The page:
Obsessive Compulsive Disorder (OCD)

Obsessive-Compulsive Disorder (OCD) is a chronic and long-lasting anxiety disorder in which a person has uncontrollable, reoccurring thoughts (obsessions) and behaviors (compulsions) that he or she feels driven to do repetitively. People with OCD may have symptoms of obsessions, compulsions, or both. Common activities include things like hand washing, counting of things, and checking to see if a door is locked over and over. Obsessive thoughts might center around thinks like an excessive concern about germs or forbidden sexual or religious thoughts. As opposed to people with “bad habits” or “negative thoughts”, symptoms of OCD can’t be controlled for more than a short period of time and typically interfere with school, work and personal relationships. People with OCD typically spend at least an hour a day on obsessive thoughts or behaviors. OCD is a serious condition and is associated with an increased risk of suicide. If you are suffering from OCD (or think you might be), reach out to one of TherapyDen’s OCD specialists today. 

Meet the specialists

Along with medication, some of my OCD clients choose to do ERP which a type of CBT that helps with not only OCD but other anxiety disorders as well.

— Satu Woodland, Psychiatric Nurse Practitioner in Boise, ID
 

Obsessive Compulsive Disorder is my specialty. I have been seeking as many ways to learn about and treat OCD and the exhausting ways that it works on your fears and uncertainty of living. I have been trained in the best practices for lessening the tricks that OCD can play on your mind.

— Karmen Tuivai, Licensed Clinical Social Worker

Obsessive Compulsive Disorder is my specialty. I have been seeking as many ways to learn about and treat OCD and the exhausting ways that it works on your fears and uncertainty of living. I have been trained in the best practices for lessening the tricks that OCD can play on your mind.

— Karmen Tuivai, Licensed Clinical Social Worker
 

I utilize Cognitive Behavioral Therapy and Exposure and Response Prevention. I have over 34 years of treating OCD the correct way. Many therapists will say they treat OCD but will then use the psychodynamic approach. You will not get better using the psychodynamic approach to treat your OCD. Allow me to show you how to feel better from your OCD.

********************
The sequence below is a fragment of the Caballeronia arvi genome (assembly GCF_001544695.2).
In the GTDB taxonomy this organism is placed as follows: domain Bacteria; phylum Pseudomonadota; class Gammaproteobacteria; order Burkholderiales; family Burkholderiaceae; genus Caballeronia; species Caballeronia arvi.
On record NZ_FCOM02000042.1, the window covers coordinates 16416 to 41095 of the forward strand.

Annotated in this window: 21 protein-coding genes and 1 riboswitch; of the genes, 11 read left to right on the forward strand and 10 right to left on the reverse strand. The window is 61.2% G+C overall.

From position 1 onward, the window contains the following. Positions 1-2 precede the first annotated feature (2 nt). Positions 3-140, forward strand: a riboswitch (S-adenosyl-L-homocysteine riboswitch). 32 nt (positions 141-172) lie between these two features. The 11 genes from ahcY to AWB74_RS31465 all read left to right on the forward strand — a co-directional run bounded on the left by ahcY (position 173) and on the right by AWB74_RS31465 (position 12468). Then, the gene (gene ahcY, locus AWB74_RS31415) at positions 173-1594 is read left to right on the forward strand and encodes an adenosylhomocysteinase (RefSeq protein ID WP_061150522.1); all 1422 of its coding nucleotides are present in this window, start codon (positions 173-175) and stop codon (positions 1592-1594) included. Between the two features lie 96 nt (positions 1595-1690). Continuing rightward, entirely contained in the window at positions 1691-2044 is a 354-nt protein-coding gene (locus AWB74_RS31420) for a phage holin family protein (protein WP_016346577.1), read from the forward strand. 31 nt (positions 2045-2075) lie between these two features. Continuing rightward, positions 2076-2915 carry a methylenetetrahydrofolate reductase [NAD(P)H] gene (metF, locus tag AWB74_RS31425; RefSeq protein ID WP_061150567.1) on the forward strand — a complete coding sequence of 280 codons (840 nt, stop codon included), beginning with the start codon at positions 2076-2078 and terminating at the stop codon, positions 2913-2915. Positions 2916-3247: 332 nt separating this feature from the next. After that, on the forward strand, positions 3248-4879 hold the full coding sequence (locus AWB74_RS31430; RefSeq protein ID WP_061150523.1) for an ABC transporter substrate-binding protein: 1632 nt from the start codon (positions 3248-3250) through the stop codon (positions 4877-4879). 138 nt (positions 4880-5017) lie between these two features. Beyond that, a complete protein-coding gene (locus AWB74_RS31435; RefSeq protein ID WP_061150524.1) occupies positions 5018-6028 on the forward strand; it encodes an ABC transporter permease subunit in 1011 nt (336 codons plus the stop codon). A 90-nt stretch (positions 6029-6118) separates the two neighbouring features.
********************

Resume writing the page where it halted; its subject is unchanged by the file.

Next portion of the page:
— Laura Bykofsky, LCSW-R, ACSW, CEAP, SAP, Licensed Clinical Social Worker in , FL

OCD affects both adults and children and can be debilitating and time-consuming, affecting multiple aspects of life. The condition can be treated with Serotonin Selective Reuptake Inhibitor (SSRI), Exposure Response Prevention (ERP), or Acceptance Commitment Therapy (ACT).

— Keren Shemesh, Psychologist in Mountain View, CA
 

You may have already discovered that there are not many therapists who really know how to treat OCD. Working with OCD is my passion. I have had extensive training through the International OCD Foundation as well as individual supervision and coaching. I use evidence based treatments and have had good results. We will work as a team to beat your OCD both in the therapy office and in your outside life.

— Stephen Grimes, Psychotherapist in New York, NY

It seems strange to write, "I love OCD." Seriously, though, OCD, body-focused repetitive behaviors (BFRB), health anxiety, intrusive thoughts, and anxiety manifested in the body as physical symptoms, are related areas I've studied formally and informally over the years and I am so passionate about treating them. If you have OCD or know someone who does, you know that the intensity is overwhelming and most folks who suffer from it are terrified of "being crazy." This is my speciality.

— Katie Playfair, Licensed Professional Counselor in Portland, OR
 

I received extended training from OCD Specialist, Amanda Petrik-Gardner, LCPC, and continue to receive consultation and supervision in addition to staying up to date on the latest research.

— Jinger Moore, Licensed Professional Counselor in Twinsburg, OH